14. This was always going to happen. Short-term issues created by leaving the EU and Remainers trying to portray them as long-term consequences. Personally, as an Englishman and Brit, I can live with the short-term issues to protect the freedom of the UK and the benefits of national sovereignty and democracy. But if the EU and submission to the interests of other countries and big business is your bag, keep selling the illusion. It doesn't really matter.
  15. I don't think anyone arguing for Government reform and better efficiency would also argue that we should have 1 MHK. It is not a choice between two extremes. However, what we have now is one of the extremes with a Government machine that is hugely expensive and wasteful; too many layers of supposed democracy, that fails the democratic tests on many counts; a confusion of responsibilities; Government Departments that are unmanageable and, effectively unmanaged; a culture of performance that puts little emphasis on accountability and achievement; centralisation of power and a lack of proper scrutiny; a system that deters effective opposition to the political and civil service executive and a lack of transparency in government generally. Factor in the attraction and nurturing of mediocre politicians and the problems are amplified. There are many steps that could be taken to reform and modernise our government and politics, but not many standing for election who appear willing to even debate the actions necessary.
  16. Yes I read his manifesto as my wife brought it home with her. It was good, in that it convinced me that, like every other Lib Van MHK, he is not really interested in reform and is not even convinced of the need for it. They are a pseudo-party that wants to play the game within the same rules and the same stadium. That is fundamentally flawed in my opinion and he won’t be getting any votes, as I understand it, from this household.
  17. I didn't go to the meeting in Andreas school to listen to the candidates, but those that wish to vote in my house did. Interestingly, Duncan Livingstone was, according to the reports I heard, the only candidate to speak about the cost and size of Government. Presumably the other candidates are either happy to join the throng or don't see it as an issue.
  18. I don’t agree. It was going to be run on a relatively small portion of the road network and not an arterial route. The Isle of Wight has a very established tourism sector (much more than the IOM) and had a good team of organisers. The task of persuading the Council and population that the risks outweighed the benefits was a big one and I am not surprised it proved to be too difficult.
  19. I think we have learned over the last administration that being a God Botherer doesn’t help you achieve much in real life politics. Verdict on Baker; up for anything but can achieve nothing.
  20. I live in his constituency and don't know anyone who will vote for him this time round. My contacts might be unrepresentative, of course..
  21. Being called a giant by a pygmy is a bit underwhelming.. I suspect Noel Cringle would have acknowledged that.
  22. There is no doubt that if the IOM Government was given a proposal to start road racing here now, rather than in 1907, the idea would not be given much credibility or traction. The risks are too great and the task of trying to organise the event from scratch just too onerous. It has become part of what the Island does and residents and businesses have no memory of days before TT/MGP and generally work around it. introducing that acceptance into an Island culture is a big, big ask. Of course the risk and consequences of that risk are now largely accepted by our Government and people. The fact that riders and visitors will die in violent and traumatic circumstances is an accepted part of earning the tourism £. Whether that is a good or bad thing is open to debate, but it would be a very difficult debate to start elsewhere. I'm not surprised that caution has become the preferred route on the IoW.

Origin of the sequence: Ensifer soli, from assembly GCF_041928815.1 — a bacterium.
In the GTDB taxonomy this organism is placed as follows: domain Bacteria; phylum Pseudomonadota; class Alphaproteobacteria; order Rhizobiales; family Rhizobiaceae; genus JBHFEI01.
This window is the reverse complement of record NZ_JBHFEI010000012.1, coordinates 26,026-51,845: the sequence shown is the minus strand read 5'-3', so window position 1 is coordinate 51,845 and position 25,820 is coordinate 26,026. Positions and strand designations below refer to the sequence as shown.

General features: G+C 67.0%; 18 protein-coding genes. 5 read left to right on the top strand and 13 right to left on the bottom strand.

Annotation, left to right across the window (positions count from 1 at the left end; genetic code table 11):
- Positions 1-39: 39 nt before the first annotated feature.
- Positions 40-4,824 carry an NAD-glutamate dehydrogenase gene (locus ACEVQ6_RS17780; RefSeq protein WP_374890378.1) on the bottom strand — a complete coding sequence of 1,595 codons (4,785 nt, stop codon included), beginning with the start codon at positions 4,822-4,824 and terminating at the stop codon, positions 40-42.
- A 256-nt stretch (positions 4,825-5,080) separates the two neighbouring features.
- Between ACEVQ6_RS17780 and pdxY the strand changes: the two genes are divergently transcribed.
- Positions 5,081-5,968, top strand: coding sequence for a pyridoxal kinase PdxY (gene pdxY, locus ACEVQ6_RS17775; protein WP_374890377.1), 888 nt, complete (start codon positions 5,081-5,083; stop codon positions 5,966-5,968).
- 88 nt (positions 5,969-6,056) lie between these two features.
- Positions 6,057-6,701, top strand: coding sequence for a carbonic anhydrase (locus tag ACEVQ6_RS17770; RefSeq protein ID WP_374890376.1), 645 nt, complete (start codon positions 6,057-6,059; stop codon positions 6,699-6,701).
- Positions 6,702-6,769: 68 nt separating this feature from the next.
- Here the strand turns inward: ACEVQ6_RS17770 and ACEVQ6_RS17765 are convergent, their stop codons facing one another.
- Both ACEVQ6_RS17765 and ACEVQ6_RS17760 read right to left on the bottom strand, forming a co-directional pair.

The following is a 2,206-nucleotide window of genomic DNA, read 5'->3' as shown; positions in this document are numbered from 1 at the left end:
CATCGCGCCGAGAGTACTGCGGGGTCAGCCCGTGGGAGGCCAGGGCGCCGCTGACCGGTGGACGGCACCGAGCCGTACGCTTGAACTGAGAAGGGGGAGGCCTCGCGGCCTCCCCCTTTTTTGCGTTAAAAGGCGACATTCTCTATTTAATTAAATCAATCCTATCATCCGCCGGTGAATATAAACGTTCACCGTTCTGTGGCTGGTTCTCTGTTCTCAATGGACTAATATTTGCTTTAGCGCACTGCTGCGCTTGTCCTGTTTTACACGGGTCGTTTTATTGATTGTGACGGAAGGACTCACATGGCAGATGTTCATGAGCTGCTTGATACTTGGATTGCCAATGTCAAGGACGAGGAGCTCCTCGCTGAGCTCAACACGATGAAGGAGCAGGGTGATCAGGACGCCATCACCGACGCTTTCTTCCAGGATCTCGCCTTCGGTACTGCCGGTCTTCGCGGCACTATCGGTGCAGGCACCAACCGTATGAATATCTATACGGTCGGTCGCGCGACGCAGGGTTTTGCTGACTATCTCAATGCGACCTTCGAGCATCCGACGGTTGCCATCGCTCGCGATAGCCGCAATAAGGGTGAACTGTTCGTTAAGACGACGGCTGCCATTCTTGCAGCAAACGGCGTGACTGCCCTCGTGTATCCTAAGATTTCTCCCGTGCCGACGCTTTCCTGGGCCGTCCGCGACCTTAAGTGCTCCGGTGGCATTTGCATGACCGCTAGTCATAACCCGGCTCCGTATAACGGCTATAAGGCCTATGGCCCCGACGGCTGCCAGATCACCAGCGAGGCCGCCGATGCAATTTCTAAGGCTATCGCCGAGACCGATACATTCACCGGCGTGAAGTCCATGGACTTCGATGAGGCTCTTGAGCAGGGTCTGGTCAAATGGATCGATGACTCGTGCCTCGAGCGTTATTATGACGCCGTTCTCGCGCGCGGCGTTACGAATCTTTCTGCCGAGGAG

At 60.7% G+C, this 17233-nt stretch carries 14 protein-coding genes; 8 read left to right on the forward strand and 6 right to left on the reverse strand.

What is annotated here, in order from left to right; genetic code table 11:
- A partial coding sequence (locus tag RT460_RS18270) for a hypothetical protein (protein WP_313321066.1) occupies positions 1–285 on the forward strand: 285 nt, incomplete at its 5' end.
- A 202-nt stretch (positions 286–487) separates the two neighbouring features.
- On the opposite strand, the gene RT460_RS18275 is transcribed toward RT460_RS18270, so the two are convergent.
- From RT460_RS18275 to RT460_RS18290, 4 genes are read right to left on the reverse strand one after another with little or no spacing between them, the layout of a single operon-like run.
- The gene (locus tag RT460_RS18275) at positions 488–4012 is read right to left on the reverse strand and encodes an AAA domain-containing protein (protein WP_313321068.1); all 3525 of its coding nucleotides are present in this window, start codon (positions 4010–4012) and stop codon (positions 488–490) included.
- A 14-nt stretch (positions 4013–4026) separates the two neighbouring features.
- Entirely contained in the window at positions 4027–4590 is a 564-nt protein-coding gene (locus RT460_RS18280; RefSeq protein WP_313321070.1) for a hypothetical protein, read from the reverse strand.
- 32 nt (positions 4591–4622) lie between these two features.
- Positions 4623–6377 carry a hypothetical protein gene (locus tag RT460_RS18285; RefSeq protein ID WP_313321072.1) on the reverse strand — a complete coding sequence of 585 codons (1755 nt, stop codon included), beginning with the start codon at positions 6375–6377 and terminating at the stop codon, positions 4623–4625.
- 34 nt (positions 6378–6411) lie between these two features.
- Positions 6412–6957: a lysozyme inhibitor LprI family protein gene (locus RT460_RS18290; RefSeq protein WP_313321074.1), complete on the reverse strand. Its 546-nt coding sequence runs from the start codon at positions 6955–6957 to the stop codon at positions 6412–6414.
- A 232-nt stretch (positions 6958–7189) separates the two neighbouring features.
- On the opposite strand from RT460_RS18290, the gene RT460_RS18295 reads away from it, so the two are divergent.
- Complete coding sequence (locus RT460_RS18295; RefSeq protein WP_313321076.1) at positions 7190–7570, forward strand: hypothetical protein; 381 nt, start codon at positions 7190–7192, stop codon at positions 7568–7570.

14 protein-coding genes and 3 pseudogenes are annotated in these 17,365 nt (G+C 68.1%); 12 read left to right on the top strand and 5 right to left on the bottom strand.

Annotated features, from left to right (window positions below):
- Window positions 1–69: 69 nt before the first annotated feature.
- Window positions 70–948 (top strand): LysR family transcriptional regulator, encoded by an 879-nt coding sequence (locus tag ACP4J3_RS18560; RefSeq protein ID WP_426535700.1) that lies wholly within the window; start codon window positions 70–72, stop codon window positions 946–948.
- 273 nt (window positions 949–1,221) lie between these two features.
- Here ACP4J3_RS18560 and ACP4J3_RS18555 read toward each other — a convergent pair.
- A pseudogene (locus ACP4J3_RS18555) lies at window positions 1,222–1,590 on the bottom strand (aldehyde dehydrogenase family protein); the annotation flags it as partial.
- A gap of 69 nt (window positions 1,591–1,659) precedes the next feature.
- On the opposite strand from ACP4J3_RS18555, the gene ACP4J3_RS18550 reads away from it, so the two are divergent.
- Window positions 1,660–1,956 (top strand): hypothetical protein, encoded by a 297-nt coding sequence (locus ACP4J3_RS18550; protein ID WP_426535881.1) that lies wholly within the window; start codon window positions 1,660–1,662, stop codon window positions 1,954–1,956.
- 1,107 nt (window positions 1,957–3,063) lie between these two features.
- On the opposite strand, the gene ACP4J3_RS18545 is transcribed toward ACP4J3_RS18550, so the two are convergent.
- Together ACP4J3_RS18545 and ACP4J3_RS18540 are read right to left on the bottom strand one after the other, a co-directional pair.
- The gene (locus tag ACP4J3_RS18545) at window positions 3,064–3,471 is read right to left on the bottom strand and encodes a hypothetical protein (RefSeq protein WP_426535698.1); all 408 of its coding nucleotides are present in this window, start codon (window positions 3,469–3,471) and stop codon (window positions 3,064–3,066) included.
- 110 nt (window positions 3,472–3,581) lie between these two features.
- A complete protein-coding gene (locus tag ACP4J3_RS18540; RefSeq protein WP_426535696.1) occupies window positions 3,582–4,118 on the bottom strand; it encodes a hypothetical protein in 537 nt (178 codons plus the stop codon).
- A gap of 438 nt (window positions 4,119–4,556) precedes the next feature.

23. It is good to have a Party manifesto and, given the background in which politics operates here, it is a fair attempt to describe what the Party stands for and the sort of policies it will promote. Detail is rather lacking and the feeling I get from it is one of a mass of good intention and waffle, but it is better than the personal wish-lists and popular posturing from most independent candidates. Would I vote for a Manx Labour Party candidate after reading this? Probably not, but at least I would have something to base that choice on. Others will read it and feel differently and they can exercise their choice too. I still see nothing to vote for in my constituency.
  24. All these “pledges” and flimsy promises regarding priorities from individual candidates just serve to prove the need for proper Party politics here on the Island. How good would it be to be able to vote for a candidate standing behind a Party manifesto that laid out the policies they would support, if elected with the ability to govern with a clear mandate. But voting for policies and leaders that are clear, deliverable and transparent BEFORE you get to the ballet box is not the Isle of Man version of democracy. It’s all bollocks and I’m not playing. That won’t change until we have a version of democracy that I can recognise and believe in. Perhaps our children may be lucky enough to experience that, if not the crisis that precipitates it.
  25. I didn't know Noel Cringle well but I have one anecdote from him. I was in Tynwald making a presentation to MHKs and was greeted by Noel. We were chatting about the subject of the presentation and two, new MHKs turned up and interrupted us with something that was completely unmemorable. As they were leaving Noel remarked that they had only been in Tynwald a very short while but already thought that the island revolved around Tynwald, when of course, it didn't. One of those new MHKs was Juan Watterson, I can't recall the other. Noel Cringle understood the pretensions and limitations of Tynwald and politics; it is a pity so many of the current breed do not. I immediately felt some respect for the man. RIP.